First, let’s be clear on what is meant by a laminated floor. This product is a bit of a hybrid in the flooring industry. It looks so much like a hardwood or stone floor that it can easily be mistaken for the real thing. However, it is not stone or wood. Laminate floor is actually vinyl tiling—sort of and engineered flooring.
Why laminate flooring? It gives the look of wood or stone without the cost and maintenance. It is also easy to install for DIYers and a cinch to keep clean.
Because laminate flooring “floats,” there are no issues with nailing that plagues hardwood installation.
The first step is to remove whatever was on the floor. Pull up carpet and underpadding. If there are tack strips remover those too. You may have to pry these up with a crowbar.
Next, remove baseboards. You are now down to the subfloor. Make sure it is level. Use scrapers or putty knives to remove any lumps of glue or other previous flooring debris so the floor is perfectly smooth. Then sweep or vacuum what you have scraped off the floor. Make sure you get all those carpet tacks!
Now you are ready to install laminate floor. Make sure the subfloor is perfectly level. If it is not, your laminate floor may have “spongy” spots where it creaks or moves. Sand out high spots or use a leveling compound so the entire floor is flat and even. This is tedious work but well worth the effort. Be diligent with your level to ensure perfect flat, even subfloor.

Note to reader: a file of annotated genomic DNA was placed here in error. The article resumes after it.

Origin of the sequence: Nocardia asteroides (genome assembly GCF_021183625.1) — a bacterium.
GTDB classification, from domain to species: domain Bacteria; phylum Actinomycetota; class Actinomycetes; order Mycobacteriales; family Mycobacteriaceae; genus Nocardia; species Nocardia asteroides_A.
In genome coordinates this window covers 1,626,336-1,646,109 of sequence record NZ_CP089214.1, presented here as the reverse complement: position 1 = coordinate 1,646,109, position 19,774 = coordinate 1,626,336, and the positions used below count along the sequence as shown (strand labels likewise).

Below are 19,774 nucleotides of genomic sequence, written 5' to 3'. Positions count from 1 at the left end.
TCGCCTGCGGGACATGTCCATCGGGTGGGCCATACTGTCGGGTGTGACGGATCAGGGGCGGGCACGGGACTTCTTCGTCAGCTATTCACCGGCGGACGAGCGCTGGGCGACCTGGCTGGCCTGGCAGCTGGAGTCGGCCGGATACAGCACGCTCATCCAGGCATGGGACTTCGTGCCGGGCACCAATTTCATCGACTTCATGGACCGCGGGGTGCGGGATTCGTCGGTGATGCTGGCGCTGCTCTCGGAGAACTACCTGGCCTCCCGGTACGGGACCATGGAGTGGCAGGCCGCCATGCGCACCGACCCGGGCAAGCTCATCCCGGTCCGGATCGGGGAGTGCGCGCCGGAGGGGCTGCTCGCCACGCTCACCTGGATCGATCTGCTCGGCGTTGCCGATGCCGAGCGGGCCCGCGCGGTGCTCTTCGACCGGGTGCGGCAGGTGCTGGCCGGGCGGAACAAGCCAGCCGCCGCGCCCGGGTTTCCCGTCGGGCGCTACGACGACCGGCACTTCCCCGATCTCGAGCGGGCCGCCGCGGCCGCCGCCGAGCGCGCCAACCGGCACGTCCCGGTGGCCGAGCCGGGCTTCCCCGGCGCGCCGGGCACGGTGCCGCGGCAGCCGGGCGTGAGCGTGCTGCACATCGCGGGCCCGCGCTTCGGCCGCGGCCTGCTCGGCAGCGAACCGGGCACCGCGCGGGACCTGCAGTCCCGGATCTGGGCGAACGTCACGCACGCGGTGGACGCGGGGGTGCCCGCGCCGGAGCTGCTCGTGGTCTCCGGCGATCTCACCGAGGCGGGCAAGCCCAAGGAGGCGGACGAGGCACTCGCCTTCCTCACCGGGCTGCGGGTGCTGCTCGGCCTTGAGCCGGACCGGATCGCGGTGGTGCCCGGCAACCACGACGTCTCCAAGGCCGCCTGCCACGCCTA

Choose the flooring materials that will best suit your needs. Laminate materials vary in thickness and warranty. Some come with pre-applied padding. This saves an installation step. The most realistic ones have V-shaped edges. The thicker they are the more substantial the floor will feel and the longer the warranty.
Next, “introduce” the laminate floor materials to the room where they are being installed. Give them three or four days to get acclimated.
Measure the room and the width of planks so you know how many planks you need. Decide if you will need to cut the last row to fit. Undercut doorframes so planks will fit snugly. Install underlay if it does not come pre-applied to the planks.
Lay the first row of planks cutting the last piece to fit the end if needed. Assemble by rocking the end tongue and groove joints together. Use even, firm pressure. Continue with each row until your floor is done using manufacturer’s installation tips for completing the project at doorways and corners. Replace baseboards and admire your finished product!
Laminate flooring is an inexpensive floor alternative. It lends beauty to almost any room in your house. Avid DIYer can install this flooring and make it look professional. However, avoid laminate floor in bathrooms and laundry rooms as the floor can buckle and warp in rooms that experience high moisture. If your kitchen gets spills, avoid laminate flooring there too as the spill can get under the floor before you get it mopped up.
Anywhere else in your house, laminate floors provide the look of stone or hardwood without the high cost of materials and installation.